Beginning this winter, a computer will score the essays written by the 400,000 exam-takers who sit for the Graduate Management Admissions Test (GMAT) each year. "E-Rater" software developed by the Educational Testing Service (ETS) will replace one of the two humans who now read each essay.
Be specific. One of the key criteria graders look for is your ability to present ideas and arguments clearly and persuasively. Many writers grow vague when pressed for time. Do not let this happen to you. However, do not let yourself slip into dogmatism, either. It is appropriate, even helpful, to acknowledge the limitations of your arguments and to concede the validity of opposing points of view. Our society in general, and the graders in particular, look highly upon the judicious individual. Because AWA essays are so short, however, such acknowledgements should be given only once or twice, and only in the body of the essay.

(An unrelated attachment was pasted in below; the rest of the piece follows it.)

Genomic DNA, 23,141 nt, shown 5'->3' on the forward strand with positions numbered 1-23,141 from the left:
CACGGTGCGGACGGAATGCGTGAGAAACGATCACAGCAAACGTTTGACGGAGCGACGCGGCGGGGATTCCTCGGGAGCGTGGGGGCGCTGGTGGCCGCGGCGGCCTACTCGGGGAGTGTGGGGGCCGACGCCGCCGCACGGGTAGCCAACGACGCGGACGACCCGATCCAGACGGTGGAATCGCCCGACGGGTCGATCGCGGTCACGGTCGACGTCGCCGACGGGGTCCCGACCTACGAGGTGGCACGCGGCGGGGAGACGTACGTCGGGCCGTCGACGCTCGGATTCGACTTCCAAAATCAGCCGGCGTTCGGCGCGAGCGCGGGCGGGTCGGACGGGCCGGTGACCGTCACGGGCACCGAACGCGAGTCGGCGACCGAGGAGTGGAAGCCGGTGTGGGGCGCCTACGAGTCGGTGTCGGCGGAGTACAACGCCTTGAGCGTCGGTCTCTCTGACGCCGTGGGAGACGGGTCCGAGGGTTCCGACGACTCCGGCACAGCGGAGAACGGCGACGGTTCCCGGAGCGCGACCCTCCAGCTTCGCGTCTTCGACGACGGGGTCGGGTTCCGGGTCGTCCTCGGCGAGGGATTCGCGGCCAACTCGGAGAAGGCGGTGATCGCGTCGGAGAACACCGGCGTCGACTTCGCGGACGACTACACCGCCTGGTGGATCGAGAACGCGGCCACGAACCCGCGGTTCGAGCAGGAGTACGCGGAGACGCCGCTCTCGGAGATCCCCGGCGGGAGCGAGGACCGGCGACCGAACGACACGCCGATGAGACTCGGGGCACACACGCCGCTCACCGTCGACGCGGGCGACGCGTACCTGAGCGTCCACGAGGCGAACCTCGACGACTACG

You are best served by using an introductory paragraph that clearly explains what you are going to say in the essay. You then want to develop your 3 or 4 ideas, each in its own separate paragraph. Make sure your opinions are clearly stated. (Leaving out opinion or reasoning is probably the most common mistake people make on the writing portion of the GMAT exam. Do not worry about offending a grader with your opinions or analysis. AWA topics are not that controversial.) Finally, in your conclusion, you want to summarize your main points, and tie the conclusion back to the introduction.
For the 2017 - 2018 application year (to start in 2018), newGraduate Management Admission Test® (GMAT®), became the first large- scale assessment to incorporate automated essay scoring.
If they disagree by more thanScoring Scale for the New GMAT Integrated Reasoning Section – Key your “800″ score; score is separate just like the AWA writing score (which is out of 6)May 19, 2005 A method of grading an essay using an automated essay scoring system with respect to the Standardized GMAT Exam, descriptions of essayAutomated Essay Scoring for Nonnative English Speakers.